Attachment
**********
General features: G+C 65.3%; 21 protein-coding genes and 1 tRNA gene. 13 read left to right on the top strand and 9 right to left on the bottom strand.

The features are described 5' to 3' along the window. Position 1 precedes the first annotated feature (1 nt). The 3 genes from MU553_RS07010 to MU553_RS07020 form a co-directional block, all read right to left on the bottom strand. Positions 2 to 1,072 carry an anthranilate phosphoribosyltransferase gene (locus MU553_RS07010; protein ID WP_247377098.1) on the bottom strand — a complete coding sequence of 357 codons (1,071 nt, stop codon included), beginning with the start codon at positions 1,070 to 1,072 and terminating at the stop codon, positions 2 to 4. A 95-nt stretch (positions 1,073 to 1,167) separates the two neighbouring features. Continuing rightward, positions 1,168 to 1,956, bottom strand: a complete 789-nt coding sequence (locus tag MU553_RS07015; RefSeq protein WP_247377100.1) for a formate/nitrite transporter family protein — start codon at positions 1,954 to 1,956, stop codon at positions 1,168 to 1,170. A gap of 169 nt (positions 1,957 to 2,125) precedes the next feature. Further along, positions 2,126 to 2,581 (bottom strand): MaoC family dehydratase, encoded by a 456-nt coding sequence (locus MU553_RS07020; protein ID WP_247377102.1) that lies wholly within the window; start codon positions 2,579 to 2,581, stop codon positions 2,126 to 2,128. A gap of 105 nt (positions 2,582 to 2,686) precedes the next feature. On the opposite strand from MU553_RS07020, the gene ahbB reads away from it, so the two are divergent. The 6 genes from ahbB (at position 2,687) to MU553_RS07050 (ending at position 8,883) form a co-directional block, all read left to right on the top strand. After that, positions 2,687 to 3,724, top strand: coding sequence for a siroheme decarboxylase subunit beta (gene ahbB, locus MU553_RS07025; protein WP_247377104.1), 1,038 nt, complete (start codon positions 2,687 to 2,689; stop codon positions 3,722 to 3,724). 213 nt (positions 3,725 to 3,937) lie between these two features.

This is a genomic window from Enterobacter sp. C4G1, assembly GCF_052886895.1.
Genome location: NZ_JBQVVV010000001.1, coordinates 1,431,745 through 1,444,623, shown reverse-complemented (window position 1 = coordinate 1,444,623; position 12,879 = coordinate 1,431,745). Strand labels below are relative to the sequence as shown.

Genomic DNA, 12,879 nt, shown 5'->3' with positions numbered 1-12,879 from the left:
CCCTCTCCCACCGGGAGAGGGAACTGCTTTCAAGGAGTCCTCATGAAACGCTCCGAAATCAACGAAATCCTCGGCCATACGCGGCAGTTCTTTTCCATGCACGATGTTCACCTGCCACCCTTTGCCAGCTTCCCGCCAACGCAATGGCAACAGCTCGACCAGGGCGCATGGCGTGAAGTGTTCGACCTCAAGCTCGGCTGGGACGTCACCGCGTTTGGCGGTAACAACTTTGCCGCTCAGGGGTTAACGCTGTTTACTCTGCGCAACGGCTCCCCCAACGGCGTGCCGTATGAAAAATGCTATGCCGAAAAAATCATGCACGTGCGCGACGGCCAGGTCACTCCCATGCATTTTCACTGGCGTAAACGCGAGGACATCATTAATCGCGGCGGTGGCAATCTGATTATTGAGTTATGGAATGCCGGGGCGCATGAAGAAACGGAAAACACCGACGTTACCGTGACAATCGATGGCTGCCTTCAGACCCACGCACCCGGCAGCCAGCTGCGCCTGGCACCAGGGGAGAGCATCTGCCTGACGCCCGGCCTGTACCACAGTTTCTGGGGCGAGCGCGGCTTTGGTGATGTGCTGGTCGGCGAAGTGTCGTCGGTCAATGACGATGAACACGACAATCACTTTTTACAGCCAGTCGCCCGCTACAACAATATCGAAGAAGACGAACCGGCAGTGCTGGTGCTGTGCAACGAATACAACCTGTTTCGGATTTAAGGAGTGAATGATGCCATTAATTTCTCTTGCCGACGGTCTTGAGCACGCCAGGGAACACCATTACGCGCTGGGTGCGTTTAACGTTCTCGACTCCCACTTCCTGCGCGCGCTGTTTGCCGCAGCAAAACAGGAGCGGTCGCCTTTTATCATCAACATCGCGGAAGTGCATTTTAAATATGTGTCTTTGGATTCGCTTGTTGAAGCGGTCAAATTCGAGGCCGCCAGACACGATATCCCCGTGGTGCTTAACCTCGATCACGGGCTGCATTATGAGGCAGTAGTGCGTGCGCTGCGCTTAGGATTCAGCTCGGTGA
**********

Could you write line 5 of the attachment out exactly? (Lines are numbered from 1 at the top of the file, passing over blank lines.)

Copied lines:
Genomic DNA, 12,879 nt, shown 5'->3' with positions numbered 1-12,879 from the left: